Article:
As a writer, the opening has to be strong and compelling. On the website “Flogging the Quill” Mr. Ray Rhamey, insists that a writer has 16 lines to hook the reader. If you don’t compel them to turn the page, you have missed your first, best chance to impress the reader. I agree. Concerning the prologue, I don’t have one because that is another opening that has to be written and needs to be compelling. To me it is a high profile opportunity to bore the reader. I don’t see the risk worth the reward, but would love to hear your thoughts on it.
As Shinedown played, they stopped between each song. Most of the time the singer was speaking about something. Most of his comments were to introduce the next song, giving some context or telling us what it was about. Other times he pumped up the crowd or asked for some type of crowd participation.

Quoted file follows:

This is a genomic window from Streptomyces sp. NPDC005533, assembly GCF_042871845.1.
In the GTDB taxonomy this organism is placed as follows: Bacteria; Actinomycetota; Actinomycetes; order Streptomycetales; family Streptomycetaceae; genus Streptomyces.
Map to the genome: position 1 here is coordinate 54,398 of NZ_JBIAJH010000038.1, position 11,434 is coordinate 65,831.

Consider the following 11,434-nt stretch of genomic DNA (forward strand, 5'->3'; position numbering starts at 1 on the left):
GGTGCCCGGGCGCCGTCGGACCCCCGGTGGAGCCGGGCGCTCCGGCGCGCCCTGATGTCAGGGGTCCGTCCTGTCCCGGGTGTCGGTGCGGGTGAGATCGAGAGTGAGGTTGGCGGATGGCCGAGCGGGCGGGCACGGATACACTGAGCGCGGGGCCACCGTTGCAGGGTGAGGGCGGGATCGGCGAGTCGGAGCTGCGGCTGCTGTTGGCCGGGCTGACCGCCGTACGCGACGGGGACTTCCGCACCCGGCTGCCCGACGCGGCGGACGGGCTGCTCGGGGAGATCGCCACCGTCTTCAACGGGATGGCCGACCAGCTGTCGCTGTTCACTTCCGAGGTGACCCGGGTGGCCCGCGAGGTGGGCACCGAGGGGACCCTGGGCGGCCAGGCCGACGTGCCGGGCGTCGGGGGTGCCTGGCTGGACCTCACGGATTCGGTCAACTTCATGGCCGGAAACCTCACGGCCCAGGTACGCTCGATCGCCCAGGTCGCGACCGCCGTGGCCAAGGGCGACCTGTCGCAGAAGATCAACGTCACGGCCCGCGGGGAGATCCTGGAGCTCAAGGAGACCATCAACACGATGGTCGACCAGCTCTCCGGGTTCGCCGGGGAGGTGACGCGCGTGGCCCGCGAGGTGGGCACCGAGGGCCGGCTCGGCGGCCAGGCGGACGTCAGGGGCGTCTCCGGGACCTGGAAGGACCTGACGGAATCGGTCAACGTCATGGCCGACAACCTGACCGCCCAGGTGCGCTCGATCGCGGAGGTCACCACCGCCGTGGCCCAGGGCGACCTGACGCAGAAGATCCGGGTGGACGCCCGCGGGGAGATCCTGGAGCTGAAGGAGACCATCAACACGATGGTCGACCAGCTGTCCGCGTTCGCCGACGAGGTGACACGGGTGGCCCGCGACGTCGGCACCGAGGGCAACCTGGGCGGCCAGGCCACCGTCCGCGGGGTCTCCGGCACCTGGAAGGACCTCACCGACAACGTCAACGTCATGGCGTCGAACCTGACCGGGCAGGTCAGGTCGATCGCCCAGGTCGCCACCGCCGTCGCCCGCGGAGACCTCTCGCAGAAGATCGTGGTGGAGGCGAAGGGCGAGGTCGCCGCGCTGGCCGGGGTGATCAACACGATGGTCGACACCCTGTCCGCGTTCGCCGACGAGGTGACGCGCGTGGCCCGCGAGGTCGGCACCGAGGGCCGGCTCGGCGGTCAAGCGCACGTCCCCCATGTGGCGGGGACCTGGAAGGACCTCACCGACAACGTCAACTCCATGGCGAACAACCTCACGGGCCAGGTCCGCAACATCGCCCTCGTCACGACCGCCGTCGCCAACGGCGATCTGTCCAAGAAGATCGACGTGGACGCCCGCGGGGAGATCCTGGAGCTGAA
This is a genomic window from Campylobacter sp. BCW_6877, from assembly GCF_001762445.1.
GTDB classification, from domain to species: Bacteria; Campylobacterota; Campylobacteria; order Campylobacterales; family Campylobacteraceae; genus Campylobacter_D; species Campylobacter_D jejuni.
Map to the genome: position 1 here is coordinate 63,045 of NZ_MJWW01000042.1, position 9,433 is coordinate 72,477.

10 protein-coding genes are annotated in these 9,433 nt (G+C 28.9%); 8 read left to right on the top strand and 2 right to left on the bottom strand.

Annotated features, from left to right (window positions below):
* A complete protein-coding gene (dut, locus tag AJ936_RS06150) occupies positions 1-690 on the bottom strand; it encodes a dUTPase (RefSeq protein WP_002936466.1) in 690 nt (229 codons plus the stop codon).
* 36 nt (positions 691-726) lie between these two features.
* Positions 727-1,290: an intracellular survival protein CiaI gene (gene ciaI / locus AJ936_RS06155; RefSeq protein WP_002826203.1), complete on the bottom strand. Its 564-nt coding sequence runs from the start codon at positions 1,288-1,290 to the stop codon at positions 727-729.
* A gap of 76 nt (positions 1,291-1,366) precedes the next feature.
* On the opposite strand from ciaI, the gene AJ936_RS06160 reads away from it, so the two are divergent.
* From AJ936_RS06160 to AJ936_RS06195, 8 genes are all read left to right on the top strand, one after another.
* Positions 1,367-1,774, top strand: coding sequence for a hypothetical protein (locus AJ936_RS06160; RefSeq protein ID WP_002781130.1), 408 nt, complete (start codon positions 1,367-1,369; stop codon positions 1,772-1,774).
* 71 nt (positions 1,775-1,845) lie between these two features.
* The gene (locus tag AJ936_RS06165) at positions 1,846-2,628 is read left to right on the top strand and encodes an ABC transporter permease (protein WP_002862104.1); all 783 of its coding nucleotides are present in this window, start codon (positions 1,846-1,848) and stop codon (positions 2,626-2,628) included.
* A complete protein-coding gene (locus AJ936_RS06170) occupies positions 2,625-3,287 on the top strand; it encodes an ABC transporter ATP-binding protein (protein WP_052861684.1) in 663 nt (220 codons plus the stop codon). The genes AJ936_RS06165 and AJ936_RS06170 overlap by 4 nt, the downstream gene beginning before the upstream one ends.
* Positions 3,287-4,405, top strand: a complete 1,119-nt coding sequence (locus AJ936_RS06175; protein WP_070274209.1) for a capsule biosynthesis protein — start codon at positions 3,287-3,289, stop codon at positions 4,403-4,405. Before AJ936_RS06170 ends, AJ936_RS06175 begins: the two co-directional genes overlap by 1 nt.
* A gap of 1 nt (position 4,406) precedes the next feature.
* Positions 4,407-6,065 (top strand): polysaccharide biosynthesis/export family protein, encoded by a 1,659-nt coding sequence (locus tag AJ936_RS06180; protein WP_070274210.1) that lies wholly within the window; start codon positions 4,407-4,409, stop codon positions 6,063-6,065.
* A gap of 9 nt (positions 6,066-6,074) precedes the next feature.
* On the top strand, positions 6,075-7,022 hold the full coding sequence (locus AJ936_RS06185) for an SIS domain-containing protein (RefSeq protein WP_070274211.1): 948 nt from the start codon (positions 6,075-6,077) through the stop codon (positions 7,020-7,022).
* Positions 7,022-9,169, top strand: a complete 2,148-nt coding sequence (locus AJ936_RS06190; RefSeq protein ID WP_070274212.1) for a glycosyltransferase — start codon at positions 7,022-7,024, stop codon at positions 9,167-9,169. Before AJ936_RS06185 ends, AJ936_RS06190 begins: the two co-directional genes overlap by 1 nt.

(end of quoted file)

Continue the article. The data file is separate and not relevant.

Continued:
This is fine, but to me the music sets the tone, just as the writing sets the story. I don’t need to tell the reader how to feel about the story. I need to tell the story and get out of the way. It is about the story, it is about the music. I am not paying the singer to give a speech; I am paying him to sing songs. They wasted about 15 minutes pausing between songs. I know that they were interacting with the crowd, but after a while, it got old.
As a writer, I have a tendency to ramble. I know you all are already wondering when this post will be over. In my novel, I need to remember this and cut with brutality. When I am finished with my work, there is probably ten percent more that can cut and should cut. Every word either has a purpose or should be removed. I have read that before and I hope I can remember it later.